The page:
Today the newspaper with the funniest arrest stories in town took another step forward by posting a series of poll questions asking what fast-food places offer the best value for a poor person’s $5. Among The Enquirer's choices were the Subway $5 Footlong, the KFC $5 Fill up Box, assorted value menus and whatever amount of chili you can get for $5. Enquirer editors said they would have included spending $5 at a grocery store but that shit takes too long.
Just like many daily newspapers across the nation, The Cincinnati Enquirer is having an identity crisis. With increasing numbers of readers choosing to get their information on the Internet and through devices, The Enquirer finds itself struggling to remain a profitable business — and has unveiled a new "social media strategy" to engage those wandering readers.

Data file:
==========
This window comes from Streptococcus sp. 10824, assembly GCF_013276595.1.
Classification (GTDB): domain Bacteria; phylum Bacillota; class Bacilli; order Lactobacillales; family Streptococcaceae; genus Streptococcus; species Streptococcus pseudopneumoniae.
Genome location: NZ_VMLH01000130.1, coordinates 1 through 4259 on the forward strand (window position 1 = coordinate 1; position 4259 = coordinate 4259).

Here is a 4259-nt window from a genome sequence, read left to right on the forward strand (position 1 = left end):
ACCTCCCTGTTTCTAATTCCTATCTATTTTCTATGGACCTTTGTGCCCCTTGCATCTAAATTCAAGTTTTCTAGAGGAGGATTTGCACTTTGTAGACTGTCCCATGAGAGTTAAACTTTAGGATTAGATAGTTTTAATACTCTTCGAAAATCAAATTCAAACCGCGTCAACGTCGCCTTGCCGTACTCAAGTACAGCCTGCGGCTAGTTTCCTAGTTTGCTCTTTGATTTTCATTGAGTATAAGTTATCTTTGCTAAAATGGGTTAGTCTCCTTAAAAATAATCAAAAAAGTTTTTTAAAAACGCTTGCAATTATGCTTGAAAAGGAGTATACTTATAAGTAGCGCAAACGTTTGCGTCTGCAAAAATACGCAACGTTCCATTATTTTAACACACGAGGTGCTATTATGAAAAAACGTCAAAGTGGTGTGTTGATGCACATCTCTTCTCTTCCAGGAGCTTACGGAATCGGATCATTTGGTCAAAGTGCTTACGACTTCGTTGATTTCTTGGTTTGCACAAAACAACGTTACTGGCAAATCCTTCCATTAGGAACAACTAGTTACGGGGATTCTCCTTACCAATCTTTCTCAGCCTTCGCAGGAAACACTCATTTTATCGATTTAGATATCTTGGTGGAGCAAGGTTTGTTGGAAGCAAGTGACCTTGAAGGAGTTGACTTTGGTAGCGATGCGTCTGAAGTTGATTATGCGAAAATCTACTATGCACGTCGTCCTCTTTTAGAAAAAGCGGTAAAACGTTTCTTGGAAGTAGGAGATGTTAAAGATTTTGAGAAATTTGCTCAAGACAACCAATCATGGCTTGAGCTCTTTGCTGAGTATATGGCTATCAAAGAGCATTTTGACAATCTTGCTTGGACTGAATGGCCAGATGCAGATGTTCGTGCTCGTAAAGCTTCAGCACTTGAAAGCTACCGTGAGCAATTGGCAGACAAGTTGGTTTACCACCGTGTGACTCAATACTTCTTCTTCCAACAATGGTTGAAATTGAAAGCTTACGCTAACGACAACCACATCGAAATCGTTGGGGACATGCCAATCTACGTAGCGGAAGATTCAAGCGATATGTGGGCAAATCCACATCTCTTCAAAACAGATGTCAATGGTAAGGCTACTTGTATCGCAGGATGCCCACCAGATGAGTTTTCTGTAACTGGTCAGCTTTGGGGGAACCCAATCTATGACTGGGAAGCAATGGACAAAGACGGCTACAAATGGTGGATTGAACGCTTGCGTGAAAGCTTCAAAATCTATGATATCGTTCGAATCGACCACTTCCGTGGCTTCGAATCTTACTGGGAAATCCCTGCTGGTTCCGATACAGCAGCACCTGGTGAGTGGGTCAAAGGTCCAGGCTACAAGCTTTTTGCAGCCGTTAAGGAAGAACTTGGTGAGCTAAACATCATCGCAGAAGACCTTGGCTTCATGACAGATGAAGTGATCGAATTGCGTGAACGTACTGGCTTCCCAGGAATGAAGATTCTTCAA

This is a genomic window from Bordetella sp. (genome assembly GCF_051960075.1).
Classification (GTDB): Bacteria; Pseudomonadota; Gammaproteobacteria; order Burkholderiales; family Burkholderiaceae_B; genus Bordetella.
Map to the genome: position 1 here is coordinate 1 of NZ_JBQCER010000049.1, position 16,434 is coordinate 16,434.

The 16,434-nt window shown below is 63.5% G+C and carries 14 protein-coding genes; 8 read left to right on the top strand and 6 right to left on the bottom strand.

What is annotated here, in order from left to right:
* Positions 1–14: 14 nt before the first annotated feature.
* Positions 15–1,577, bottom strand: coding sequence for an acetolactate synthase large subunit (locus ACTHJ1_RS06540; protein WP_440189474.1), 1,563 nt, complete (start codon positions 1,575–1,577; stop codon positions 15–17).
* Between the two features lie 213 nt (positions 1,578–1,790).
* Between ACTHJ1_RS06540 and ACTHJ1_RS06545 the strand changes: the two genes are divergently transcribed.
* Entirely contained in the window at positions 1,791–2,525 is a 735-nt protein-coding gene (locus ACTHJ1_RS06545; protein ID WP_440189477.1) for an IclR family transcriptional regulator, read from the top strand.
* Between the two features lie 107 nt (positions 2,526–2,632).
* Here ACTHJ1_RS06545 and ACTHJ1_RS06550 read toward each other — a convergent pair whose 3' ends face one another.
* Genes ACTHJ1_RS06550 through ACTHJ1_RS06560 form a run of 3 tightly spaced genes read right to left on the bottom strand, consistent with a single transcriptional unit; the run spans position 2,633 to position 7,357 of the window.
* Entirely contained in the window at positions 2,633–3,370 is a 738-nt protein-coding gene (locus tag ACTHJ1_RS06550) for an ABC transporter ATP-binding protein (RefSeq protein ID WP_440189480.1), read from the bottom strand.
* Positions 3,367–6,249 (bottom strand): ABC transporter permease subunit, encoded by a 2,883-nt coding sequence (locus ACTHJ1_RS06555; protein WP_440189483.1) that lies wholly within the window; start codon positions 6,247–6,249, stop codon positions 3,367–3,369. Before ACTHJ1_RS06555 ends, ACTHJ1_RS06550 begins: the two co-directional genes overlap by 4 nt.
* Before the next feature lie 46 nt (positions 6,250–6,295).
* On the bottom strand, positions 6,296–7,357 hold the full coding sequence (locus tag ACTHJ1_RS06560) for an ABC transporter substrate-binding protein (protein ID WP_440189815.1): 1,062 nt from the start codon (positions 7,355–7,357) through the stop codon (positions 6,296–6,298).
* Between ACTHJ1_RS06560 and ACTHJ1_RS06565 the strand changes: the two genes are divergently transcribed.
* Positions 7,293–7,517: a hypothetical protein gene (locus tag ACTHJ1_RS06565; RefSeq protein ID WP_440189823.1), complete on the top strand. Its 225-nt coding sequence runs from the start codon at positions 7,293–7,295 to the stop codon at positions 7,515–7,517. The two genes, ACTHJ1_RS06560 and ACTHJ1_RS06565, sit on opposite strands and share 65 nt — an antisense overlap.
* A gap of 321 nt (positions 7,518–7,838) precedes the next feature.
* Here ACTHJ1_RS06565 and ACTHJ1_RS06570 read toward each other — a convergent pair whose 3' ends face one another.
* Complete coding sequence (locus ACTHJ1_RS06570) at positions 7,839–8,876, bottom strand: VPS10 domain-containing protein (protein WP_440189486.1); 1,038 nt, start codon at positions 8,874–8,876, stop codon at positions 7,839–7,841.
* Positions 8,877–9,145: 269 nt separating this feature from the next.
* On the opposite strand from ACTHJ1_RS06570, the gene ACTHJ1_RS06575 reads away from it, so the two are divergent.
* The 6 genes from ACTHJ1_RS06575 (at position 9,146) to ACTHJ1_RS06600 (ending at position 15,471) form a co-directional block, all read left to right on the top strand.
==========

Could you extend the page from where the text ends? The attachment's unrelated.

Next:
Three years ago Jose Canseco wrote a book about all the steroid use that took place in baseball during the 1990s and early 2000s, but everyone in the sports world said, "Shut up Canseco, you suck!" Now the former Bash Brother, who admitted to using steroids and sticking needles in other players' butts during his entire career, would like an apology from everyone who didn’t believe him.
My recent attendance at a casual junior high school reunion might indicate to some that I'm a true Westsider. I would say it has more to do with me being a Facebooker. If you haven't checked your tweets on Twitter, friended your friends, updated your status, combed over your RSS feeds or checked out your YouTube channel, social networking is taking over the Internet. Everyone is doing it: Even my 65-year-old mother, who still refuses to get an ATM card.
Once upon a time kids played board games not Webkinz. "E-mail" was a buzzword, and perhaps just as notably "buzzword" was a popular term. "Cyberspace" was another - a term affirming the distinction between the Internet and the "real world." This distinction is now obsolete.